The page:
In 2002 the U.S. Department of Energy launched the Solar Decathlon, an international college competition where students refine and present their best ideas in solar-powered home design. The Solar Decathlon’s interdisciplinary challenge requires students to design, build and operate a cost-effective, energy-efficient home from the drawing board up.
The Solar Decathlon challenges participating students to break new ground, figuratively and literally, on sustainable home design. Held every two years, a top contender at the 2013 Solar Decathlon was Stanford University’s Start.Home, leading the pack in market appeal, affordability and engineering.
Getting to the core of energy efficient home building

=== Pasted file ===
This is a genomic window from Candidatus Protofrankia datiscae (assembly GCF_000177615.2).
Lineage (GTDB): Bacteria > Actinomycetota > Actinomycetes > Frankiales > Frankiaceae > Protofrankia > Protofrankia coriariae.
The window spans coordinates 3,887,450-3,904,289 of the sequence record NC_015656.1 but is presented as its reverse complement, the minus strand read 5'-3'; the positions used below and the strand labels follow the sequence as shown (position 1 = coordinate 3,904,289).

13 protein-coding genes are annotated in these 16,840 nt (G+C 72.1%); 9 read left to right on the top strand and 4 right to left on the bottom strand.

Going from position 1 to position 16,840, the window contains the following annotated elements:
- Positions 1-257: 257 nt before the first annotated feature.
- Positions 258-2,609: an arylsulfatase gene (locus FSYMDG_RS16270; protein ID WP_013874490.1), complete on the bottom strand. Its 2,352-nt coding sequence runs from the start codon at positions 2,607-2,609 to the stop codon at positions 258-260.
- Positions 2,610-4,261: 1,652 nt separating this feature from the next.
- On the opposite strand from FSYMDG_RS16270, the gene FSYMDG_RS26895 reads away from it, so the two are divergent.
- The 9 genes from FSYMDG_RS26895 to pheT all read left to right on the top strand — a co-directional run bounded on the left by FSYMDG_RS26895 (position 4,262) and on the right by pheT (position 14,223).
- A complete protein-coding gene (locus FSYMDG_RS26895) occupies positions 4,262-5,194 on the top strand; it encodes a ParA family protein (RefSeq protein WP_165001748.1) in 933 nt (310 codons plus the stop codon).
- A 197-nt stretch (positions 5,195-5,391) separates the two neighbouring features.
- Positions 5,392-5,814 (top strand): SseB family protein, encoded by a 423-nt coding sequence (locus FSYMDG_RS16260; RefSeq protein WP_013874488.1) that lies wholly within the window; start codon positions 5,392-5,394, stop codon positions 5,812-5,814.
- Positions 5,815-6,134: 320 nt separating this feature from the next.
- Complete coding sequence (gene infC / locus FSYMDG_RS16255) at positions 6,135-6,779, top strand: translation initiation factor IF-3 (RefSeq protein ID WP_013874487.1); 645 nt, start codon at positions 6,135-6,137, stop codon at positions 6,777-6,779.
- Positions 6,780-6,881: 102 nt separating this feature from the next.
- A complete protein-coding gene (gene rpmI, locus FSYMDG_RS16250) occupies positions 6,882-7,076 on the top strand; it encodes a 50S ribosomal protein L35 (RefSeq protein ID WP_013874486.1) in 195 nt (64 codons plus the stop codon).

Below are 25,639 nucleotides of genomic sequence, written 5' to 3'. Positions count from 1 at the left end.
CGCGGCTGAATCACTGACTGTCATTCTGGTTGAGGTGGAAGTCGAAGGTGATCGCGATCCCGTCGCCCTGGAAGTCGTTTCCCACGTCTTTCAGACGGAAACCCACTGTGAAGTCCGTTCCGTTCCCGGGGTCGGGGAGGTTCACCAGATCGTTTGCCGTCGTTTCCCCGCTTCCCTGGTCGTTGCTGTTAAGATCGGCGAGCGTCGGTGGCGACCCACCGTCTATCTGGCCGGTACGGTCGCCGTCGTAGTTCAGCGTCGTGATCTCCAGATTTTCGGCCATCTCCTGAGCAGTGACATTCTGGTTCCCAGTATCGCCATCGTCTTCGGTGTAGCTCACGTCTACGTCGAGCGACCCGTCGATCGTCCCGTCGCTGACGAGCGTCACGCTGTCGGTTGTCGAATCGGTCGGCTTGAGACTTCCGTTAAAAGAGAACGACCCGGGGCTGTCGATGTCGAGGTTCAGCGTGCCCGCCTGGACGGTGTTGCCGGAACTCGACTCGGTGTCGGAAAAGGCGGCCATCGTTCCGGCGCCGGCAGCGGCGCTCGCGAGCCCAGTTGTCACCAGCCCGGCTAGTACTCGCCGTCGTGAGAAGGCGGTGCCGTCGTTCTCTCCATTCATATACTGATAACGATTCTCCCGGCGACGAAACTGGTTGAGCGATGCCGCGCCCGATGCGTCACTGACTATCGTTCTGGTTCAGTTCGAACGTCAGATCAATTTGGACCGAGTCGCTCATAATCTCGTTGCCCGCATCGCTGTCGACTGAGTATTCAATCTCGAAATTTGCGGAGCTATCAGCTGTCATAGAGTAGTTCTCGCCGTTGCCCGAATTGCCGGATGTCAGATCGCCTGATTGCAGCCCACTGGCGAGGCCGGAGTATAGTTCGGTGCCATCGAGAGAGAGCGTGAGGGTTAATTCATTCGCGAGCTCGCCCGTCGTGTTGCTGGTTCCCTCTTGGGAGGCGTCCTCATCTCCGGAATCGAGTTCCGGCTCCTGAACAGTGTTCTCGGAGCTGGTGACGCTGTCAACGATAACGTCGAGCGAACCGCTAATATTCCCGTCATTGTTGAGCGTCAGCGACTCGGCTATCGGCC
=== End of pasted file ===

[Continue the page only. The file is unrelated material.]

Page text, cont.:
Reflecting the holistic nature of sustainable design, the Stanford team comprised a broad range of disciplines, from design and architecture to computer science, product design, business and social science.
Led by Derek Ouyang, the 50-member Stanford team built the Start.Home around the idea of the Core, a modular unit designed as the nerve center of the building, around which a customized home is built. A Core includes the kitchen counter and appliances, one or two bathrooms, a laundry room and a mechanical “engine” room integrating electrical, HVAC and plumbing with automation and monitoring systems.
“It’s not just about engineering the perfect home,” says Ouyang, “it’s about designing a product that people love and empowering people to actually lead more sustainable lives.”
Power to the people: don’t build for sustainability
Ultimately, the design philosophy behind Start.Home isn’t about building for sustainability; it’s about building for agency.